How Can You Check Your Credit Scores for Free (FICO and Vantage)

Unless this is the first guide you’ve ever read on debt and credit, there’s a good chance you understand the importance of running free credit checks. It’s a piece of advice you’ll see in every guide to debt, credit, and financial management and it’s usually proceeded by information on credit reports, credit scores, and identity theft.

But what many of these guides fail to tell you is just why it’s important to check your credit score, how you can do it, and why you need to be extremely careful. So, let’s get back to basics and see how you can check your credit report, understand your credit rating, and avoid the scams that plague this industry.

Benefits of Performing a Free Credit Check

Checking your credit score for the first time can be a pretty daunting experience. You know how important this score is so it’s normal to feel your heartbeat quicken a little when you check it for the first time.

But it’s important not to bury your head in the sand as every negative mark can be undone, either via a little proactivity or lots of patience. Ignoring these issues will only make them worse and do untold damage to your credit history.

Checking your score will allow you to:

Spot Identity Theft

According to official statistics, identity theft has affected over 60 million Americans and impacts millions more every single year. If your details have been stolen without your knowledge, multiple credit inquiries and loans may be listed on your report, doing substantial damage to your score. 

If you don’t recognize a loan, credit card, or any credit inquiries, then dispute them with the credit bureaus.

Gauge Your Financial Health

Credit card companies, loan companies, and mortgage providers use credit reports to determine the creditworthiness of all applicants. Checking your score allows you to see it as they do, giving you the same valuable insight.

Better Rates

Understanding your score allows you to improve it in areas where you might be struggling. Not only will this increase your chances of getting a loan, mortgage or credit card, but it’ll also improve your offers. 

If you have a great score, low-interest rates will be standard and credit card offers will be abundant; if you have a bad score, you’ll struggle to find anything but the highest of rates.

Deal with It

If you’ve been avoiding all mention of credit reports and scores for a long time, you might be expecting the worst. You may feel anxious and stressed and this might stop you from making progress with a mortgage or other major decision. But if you actually check your credit score you may discover that it’s not as bad as you excepted.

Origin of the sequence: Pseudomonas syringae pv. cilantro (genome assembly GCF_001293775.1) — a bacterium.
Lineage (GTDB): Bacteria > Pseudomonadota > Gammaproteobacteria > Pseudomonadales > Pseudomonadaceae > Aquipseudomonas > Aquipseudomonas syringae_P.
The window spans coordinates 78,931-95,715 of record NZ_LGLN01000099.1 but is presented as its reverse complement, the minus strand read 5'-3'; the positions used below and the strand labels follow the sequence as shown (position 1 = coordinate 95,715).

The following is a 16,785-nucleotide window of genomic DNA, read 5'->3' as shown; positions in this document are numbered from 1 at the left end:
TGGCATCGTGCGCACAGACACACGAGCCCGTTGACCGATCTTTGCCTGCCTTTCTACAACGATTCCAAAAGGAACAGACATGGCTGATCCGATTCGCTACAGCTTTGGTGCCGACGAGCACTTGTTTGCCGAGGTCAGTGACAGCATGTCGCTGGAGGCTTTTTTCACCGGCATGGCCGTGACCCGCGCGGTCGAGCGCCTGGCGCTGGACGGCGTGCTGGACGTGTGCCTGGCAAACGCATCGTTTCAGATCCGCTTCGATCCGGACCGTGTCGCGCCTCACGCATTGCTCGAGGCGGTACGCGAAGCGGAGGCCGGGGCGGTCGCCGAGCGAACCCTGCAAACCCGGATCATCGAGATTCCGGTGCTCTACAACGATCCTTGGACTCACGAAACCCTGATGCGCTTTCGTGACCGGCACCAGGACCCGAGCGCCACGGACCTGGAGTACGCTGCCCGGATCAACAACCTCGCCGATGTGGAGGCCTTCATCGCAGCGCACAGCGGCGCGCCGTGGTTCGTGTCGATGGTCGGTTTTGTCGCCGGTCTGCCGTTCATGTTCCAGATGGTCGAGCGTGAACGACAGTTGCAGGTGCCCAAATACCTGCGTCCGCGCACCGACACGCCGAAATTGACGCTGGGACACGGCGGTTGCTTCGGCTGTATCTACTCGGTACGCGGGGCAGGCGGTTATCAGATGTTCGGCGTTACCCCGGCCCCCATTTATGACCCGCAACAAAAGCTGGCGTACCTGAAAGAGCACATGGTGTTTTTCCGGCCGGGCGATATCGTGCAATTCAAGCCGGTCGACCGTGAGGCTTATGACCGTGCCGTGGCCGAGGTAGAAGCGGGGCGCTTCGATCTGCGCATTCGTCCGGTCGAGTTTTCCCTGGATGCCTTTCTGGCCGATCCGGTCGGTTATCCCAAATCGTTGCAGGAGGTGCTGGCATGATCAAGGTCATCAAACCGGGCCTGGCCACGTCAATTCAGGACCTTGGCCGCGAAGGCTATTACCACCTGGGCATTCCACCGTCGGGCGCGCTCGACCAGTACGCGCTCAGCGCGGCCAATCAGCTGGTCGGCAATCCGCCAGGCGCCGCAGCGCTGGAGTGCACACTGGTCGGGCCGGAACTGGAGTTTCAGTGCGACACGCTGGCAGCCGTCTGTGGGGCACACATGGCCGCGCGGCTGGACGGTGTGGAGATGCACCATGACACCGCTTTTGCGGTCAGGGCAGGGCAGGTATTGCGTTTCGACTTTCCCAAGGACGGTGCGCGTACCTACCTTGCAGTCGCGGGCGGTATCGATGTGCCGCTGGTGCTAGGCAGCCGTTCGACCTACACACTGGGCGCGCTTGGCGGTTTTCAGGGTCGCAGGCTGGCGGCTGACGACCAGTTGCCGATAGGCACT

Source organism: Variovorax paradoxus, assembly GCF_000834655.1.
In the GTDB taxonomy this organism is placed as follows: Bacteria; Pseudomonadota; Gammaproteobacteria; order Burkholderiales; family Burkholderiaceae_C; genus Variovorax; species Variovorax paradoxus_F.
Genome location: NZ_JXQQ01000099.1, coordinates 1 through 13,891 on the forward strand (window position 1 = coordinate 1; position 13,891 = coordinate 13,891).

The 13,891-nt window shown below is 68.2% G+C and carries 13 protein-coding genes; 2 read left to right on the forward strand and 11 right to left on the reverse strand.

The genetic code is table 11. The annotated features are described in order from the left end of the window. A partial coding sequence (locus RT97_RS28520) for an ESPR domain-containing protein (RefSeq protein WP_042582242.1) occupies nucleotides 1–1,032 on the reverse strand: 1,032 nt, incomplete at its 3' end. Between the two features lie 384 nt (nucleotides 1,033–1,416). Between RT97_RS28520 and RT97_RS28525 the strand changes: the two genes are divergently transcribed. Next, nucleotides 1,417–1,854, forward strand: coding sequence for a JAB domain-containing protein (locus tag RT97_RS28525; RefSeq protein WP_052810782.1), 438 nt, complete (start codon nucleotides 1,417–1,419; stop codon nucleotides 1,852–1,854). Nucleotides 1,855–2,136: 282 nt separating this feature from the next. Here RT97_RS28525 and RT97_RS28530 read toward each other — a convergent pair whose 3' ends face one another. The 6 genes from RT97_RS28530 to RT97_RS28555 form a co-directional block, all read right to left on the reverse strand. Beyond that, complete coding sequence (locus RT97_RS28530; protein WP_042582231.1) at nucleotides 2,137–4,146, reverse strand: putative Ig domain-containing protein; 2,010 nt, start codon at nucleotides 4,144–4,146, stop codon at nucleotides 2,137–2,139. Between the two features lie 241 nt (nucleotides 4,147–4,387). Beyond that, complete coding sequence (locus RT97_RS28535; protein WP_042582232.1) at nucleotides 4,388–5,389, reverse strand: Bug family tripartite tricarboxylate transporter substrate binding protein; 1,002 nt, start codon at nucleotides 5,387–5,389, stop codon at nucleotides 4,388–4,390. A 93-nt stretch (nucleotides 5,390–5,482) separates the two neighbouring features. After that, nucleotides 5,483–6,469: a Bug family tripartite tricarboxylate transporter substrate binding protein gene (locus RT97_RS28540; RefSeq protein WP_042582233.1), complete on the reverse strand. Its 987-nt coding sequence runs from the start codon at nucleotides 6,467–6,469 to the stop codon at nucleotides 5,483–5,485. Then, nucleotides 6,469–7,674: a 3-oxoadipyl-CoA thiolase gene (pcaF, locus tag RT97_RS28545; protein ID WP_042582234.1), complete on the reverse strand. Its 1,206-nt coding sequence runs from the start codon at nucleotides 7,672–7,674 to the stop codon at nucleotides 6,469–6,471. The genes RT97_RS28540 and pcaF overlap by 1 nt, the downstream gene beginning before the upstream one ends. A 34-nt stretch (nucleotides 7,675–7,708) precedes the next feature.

This is true for the majority of Americans, as the average credit score falls securely within the “Good” range and there are a greater number of scores in the “Exceptional” range than there are in the “Poor” one. And even if your concerns are realized, it’s not the end of the world—credit reports can be fixed, scores can be improved, and all that stress will go away eventually.

Does Performing a Free Credit Check Hurt Your Credit?

When you check your credit report it registers as a soft inquiry. As discussed in our guide to Soft and Hard Inquiries, this does not hurt your score in any way. Soft credit inquiries are initiated by companies seeking to offer you preapproved cards (often in the form of junk mail) and loan/credit card companies running initial checks, but they are also initiated by the user every time they check their report.

What Credit Checks Hurt Your Score?

The credit checks that hurt your score are known as Hard Inquiries. These provide pretty much the same information as Soft Inquiries, but the mark they leave runs much deeper and serves as a warning to all other lenders, letting them know that a particular user has applied elsewhere.

A hard inquiry will deduct an average of just 5 points from your score, but it can deduct anywhere from 0 to 5 if the FICO model is used, with the actual impact determined by how strong your score is and how extensive your payment history is.

All hard inquiries must go through the user and they typically result from loan and credit applications. A lender or employer can’t leave such a mark on your account unless you explicitly allow it, but the same isn’t true for a soft inquiry. 

Safely Obtaining a Free Copy of your Credit Report Online